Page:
(image via Wikimedia Commons)
In the New York Times, there is an interesting article about a recently re-discovered variety of Cacao, the plant from which chocolate is produced. This variety, known as Nacional, was formerly widely grown in South America prior to this century, but was mostly wiped out by disease. Today, the variety is very rare, but recently a genetically pure specimen was discovered and is now being made into chocolate.
Apparently this variety is unusual in that some of the cacao beans are white instead of their normal purple color, and yield a less bitter chocolate because they contain fewer anthocyanins, pigment molecules that have an astringent taste. Currently there is only one retailer of chocolate made from this newly discovered variety in the US, Moonstruck Chocolate.
This story makes me think about how plant breeding (and inbreeding) will affect the varieties of food plants that will be available to us in the future. Originally, Nacional cacao trees were wiped out by a disease to which all plants of that variety were susceptible. Among other reasons, one explanation for the severity of the infamous Irish potato famine was that many farmers were cultivating one variety of potato, which all had similar succeptibility to Blight, a plant disease. This famine killed nearly one million people. Some people predict that a similar fate will befall modern banana farmers, since almost all bananas grown for sale in the US are of one variety and grown from genetically identical trees.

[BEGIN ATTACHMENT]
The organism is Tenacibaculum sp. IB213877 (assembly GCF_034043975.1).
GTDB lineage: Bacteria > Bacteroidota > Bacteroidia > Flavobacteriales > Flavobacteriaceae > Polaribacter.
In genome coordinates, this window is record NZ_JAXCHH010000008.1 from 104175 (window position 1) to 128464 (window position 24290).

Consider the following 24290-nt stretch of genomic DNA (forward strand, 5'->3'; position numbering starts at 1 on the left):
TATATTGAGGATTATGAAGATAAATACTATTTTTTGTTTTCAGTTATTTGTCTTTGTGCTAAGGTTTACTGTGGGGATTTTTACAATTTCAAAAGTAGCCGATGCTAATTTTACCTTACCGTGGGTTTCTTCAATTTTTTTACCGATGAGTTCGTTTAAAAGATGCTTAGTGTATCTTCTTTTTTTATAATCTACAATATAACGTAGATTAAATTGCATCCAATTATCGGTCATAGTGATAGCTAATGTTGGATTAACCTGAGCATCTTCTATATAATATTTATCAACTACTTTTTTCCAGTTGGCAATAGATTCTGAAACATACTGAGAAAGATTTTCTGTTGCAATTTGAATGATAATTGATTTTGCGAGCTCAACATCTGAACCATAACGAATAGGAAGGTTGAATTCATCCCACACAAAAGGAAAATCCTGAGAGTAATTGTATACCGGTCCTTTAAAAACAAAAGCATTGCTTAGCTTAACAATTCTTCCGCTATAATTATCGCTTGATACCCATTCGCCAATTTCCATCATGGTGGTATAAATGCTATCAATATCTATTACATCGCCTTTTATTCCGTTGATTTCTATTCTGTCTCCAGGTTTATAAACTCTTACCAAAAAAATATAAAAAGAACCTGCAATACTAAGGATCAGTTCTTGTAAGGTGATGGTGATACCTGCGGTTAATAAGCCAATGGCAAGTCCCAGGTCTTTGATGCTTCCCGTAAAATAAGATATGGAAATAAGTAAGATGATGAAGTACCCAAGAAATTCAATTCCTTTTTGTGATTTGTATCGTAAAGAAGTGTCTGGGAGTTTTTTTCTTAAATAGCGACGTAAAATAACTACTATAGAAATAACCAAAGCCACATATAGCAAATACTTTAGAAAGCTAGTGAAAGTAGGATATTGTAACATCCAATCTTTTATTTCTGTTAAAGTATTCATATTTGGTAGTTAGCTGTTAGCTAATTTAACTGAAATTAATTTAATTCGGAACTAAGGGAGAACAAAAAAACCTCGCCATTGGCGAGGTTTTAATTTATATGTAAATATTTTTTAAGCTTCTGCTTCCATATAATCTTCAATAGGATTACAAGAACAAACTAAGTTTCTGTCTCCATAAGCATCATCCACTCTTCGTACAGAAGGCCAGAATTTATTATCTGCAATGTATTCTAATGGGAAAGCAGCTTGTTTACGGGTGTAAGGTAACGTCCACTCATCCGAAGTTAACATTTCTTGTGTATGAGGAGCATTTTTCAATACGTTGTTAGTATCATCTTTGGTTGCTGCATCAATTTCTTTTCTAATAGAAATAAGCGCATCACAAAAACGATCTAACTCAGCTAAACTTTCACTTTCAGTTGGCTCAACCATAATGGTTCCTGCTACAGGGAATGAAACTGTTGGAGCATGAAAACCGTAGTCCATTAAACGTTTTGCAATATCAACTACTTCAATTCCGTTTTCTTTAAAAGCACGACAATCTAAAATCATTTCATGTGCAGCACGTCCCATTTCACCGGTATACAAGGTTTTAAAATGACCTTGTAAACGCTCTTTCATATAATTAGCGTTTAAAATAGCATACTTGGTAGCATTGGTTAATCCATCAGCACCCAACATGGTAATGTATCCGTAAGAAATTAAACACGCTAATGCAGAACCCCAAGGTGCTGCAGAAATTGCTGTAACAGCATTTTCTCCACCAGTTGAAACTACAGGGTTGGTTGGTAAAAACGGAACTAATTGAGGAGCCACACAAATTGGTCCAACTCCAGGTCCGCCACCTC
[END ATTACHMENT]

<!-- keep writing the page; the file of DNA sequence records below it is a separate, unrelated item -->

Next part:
Growing many varieties of one type of plant makes growing and harvesting the different varities more complicated and threfore more expensive, but it is a good way to maintain a diverse selection of plants and avoid your entire crop being decimated by one disease. Maybe in the future agriculture will find a balance between variety and cost efficiency. It's also possible that the days of bananas as we know them are numbered.
(Thanks to Lynn for the tip!)